1

We want to make a report of visitors of a selected set of pages.

So we use "Behavior" > "Site Content" > "All Pages".

We fill in part of the pagenames, so FR_PLT* for pages FR_PLT_01, FR_PLT_02 and so on. This works.

Also for FR_Country*, for pages FR_Country_01, FR_Country_02 and so on. Works fine.

But if we want to combine, so FR_PLT*|FR_Country*, the report is empty.

What's the problem?

2

Use this shortener version of your regular expression

FR_(PLT|Country)

And make sure you are using "regular expression" setting inside the filter.

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0

That is a perfectly valid regex that ought to do what you want, so here is my guess: are you opening the advanced filtration area and not switching the match type drop-down from Containing to Matching RegExp?

As a side note, that regex will match what you want, but I suspect not in the way you intend. FR_PLT* matches pages containing FR_PL with or without T on the end, and FR_Country* matches pages containing FR_Countr with or without y on the end. In both cases the match is not case sensitive, so if you had a page under fr_pl it would also match the first regex.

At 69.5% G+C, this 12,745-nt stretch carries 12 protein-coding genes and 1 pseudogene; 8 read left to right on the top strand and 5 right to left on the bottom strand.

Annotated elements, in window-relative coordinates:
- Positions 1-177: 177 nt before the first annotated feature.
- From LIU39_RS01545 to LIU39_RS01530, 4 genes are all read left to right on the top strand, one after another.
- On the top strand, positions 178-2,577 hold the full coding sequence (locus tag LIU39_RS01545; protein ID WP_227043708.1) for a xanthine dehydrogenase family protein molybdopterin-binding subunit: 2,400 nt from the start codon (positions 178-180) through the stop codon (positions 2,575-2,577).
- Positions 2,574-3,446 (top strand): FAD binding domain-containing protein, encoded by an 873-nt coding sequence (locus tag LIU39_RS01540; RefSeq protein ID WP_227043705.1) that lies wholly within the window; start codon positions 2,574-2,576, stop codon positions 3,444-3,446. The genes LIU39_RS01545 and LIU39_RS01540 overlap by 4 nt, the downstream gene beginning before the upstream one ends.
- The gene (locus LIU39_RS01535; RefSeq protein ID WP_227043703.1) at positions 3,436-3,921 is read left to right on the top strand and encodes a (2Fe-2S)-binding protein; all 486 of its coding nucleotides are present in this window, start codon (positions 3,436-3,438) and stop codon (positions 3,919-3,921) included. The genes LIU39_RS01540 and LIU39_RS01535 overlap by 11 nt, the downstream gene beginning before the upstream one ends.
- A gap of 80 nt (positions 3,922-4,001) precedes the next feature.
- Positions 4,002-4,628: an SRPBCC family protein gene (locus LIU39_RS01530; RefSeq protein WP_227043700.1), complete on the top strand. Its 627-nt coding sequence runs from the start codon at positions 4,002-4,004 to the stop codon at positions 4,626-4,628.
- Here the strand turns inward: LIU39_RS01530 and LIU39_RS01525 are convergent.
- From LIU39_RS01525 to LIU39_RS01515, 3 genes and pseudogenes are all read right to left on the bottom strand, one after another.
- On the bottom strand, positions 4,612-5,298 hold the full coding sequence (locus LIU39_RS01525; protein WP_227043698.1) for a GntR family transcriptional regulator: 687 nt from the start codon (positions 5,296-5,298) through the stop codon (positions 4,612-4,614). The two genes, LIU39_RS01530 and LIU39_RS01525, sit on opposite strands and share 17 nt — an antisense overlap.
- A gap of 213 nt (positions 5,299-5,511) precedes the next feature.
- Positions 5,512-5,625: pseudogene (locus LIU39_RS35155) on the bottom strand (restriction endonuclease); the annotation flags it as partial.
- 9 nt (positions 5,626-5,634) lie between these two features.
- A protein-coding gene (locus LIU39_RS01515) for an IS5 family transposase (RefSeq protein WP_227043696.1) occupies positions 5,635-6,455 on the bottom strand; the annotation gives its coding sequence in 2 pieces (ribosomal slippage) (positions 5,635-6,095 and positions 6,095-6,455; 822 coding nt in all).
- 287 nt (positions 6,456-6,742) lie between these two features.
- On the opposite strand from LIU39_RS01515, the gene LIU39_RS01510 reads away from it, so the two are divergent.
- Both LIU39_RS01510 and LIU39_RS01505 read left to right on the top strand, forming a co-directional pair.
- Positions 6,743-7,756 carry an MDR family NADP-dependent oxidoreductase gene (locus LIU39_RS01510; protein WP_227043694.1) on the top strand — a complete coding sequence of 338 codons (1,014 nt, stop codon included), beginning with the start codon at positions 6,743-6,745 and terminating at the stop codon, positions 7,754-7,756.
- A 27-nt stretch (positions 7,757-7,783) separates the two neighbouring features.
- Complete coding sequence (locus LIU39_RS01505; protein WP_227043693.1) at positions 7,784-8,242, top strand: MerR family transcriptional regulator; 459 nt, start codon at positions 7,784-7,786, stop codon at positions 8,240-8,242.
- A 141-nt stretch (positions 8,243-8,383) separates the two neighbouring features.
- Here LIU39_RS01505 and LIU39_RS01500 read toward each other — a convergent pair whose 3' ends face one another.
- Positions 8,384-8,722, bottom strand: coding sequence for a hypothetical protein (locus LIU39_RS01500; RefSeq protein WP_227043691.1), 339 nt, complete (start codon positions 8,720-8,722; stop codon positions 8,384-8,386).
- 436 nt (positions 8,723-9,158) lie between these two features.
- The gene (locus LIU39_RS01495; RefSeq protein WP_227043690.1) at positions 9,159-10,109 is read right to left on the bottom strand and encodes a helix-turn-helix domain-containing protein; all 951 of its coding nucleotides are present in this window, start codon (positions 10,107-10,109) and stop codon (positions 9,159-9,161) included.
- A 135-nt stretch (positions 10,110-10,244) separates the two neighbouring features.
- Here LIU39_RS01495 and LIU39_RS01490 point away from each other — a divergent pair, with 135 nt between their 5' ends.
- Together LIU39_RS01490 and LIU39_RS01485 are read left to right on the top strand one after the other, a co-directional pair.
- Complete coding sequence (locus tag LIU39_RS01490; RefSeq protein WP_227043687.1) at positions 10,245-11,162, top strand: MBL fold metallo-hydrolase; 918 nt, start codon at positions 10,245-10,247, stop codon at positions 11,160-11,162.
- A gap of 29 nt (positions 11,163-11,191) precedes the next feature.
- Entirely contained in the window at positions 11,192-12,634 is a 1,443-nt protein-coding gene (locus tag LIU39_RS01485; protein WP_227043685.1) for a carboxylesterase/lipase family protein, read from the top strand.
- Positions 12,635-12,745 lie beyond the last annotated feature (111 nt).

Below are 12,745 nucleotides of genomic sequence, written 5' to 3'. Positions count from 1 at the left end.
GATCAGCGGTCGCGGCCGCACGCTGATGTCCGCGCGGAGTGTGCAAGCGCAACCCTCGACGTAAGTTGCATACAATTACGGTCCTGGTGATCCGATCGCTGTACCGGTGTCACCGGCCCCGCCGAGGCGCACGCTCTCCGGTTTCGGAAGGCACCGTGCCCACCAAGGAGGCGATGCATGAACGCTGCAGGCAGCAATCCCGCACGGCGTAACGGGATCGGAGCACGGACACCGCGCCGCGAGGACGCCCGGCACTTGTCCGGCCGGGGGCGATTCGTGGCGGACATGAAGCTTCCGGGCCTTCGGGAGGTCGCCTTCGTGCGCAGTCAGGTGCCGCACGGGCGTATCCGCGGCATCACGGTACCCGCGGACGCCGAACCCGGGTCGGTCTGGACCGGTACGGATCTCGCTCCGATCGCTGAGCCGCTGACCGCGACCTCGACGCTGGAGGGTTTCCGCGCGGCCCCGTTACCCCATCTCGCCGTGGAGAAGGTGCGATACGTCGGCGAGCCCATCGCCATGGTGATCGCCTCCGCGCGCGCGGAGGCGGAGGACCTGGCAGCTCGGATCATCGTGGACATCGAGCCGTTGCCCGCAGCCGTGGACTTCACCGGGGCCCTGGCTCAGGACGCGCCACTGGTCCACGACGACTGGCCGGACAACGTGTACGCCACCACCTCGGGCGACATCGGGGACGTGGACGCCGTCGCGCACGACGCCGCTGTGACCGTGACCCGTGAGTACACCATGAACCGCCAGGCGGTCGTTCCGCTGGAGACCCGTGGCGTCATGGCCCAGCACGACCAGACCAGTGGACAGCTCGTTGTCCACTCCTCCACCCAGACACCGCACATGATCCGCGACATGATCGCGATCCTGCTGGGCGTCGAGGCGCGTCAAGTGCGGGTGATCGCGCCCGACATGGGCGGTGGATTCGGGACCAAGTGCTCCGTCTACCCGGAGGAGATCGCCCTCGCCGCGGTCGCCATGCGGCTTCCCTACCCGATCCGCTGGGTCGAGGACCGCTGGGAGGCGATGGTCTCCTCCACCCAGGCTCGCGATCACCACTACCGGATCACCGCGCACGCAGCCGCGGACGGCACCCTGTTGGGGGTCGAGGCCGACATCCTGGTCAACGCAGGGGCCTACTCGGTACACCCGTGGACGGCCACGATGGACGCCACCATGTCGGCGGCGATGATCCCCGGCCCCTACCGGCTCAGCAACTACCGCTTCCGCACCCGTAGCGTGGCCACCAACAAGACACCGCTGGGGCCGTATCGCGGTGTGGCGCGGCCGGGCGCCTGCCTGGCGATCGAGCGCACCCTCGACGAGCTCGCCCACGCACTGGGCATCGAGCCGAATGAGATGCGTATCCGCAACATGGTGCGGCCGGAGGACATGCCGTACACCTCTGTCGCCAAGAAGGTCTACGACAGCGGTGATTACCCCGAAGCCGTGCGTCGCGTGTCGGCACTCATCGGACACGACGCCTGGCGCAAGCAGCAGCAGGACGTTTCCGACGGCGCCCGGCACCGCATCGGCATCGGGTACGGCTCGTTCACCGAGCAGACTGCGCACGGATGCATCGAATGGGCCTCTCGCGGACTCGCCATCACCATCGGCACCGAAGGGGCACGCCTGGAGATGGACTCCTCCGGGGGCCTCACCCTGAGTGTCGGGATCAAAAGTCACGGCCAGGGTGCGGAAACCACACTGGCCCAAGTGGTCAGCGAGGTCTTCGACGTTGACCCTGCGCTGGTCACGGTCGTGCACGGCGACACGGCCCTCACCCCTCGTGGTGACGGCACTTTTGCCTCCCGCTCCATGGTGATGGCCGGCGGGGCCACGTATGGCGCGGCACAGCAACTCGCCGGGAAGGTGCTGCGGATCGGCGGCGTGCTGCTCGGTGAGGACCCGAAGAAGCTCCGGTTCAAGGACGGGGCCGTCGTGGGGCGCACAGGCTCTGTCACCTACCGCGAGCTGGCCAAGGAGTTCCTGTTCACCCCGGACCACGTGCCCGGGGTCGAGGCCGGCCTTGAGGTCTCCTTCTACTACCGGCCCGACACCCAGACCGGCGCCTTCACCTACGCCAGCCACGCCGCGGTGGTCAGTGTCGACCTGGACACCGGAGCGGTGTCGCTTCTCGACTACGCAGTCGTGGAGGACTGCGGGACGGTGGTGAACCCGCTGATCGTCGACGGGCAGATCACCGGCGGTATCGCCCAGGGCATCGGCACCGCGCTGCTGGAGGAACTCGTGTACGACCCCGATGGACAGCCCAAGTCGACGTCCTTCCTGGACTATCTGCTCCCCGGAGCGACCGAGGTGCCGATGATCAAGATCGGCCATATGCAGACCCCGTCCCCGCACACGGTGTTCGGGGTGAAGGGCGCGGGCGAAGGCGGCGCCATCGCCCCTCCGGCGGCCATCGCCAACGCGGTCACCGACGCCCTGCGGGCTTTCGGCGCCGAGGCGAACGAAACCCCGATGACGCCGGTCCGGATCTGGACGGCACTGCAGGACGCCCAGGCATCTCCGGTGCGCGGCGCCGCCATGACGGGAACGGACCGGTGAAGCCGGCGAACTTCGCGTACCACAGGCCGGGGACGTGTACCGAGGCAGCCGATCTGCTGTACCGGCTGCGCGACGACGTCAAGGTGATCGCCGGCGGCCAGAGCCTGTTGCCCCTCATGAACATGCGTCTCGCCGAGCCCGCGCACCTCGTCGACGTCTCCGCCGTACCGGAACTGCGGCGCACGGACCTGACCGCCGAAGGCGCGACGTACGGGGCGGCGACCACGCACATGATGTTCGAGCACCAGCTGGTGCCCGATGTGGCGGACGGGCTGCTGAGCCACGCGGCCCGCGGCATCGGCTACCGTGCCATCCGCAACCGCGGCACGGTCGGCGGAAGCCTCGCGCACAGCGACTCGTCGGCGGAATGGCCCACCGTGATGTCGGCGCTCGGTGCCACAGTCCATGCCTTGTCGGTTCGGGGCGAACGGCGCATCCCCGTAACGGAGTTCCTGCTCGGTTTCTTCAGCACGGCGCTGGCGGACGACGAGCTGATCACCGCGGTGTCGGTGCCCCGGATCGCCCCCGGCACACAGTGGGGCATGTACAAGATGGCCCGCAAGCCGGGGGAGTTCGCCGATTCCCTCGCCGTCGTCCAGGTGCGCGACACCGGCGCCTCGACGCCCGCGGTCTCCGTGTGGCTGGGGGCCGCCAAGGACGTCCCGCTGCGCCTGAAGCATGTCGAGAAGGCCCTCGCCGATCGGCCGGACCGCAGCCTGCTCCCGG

To match FR_PLT with anything after it, you'd use the dot wildcard character: FR_PLT.*. However, since regex matches within the string by default, rather than requiring a match on the entire string, you don't match any more or less with FR_PLT.* than with just FR_PLT.

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You are mixing/confusing regular expressions with globs. FR_PLT* would work as a glob, but not as a regular expression. As a regular expression it would match:

  • FR_PL
  • FR_PLT
  • FR-PLTT
  • FR-PLTTT
  • ABC-FR-PLT-XYZ
  • etc.

because the star means "zero or more of the last character" and this regular expression appears to be applied in a "find" manner. That means that the match just has to be contained in the string. The equivalent regular expression you actually want is: ^FR_PLT.* where ^ means "starts with" and .* means "zero or more of any characters." In regular expressions the . is the wildcard for "any character", as opposed to globs that use * to mean "any of any character."

Combining your two cases into a valid regular expression could be either of the following:

  • (^FR_PLT.*)|(^FR_Country.*)
  • ^FR_(PLT|Country).*
  • ^FR_(PLT|Country)

They all mean exactly the same thing but the second one is simplified. The | is "or" and the parenthesis are for grouping. The last one omits the .* because the regular expression doesn't have to match the whole thing, it appears to be used in a "contains" context here.

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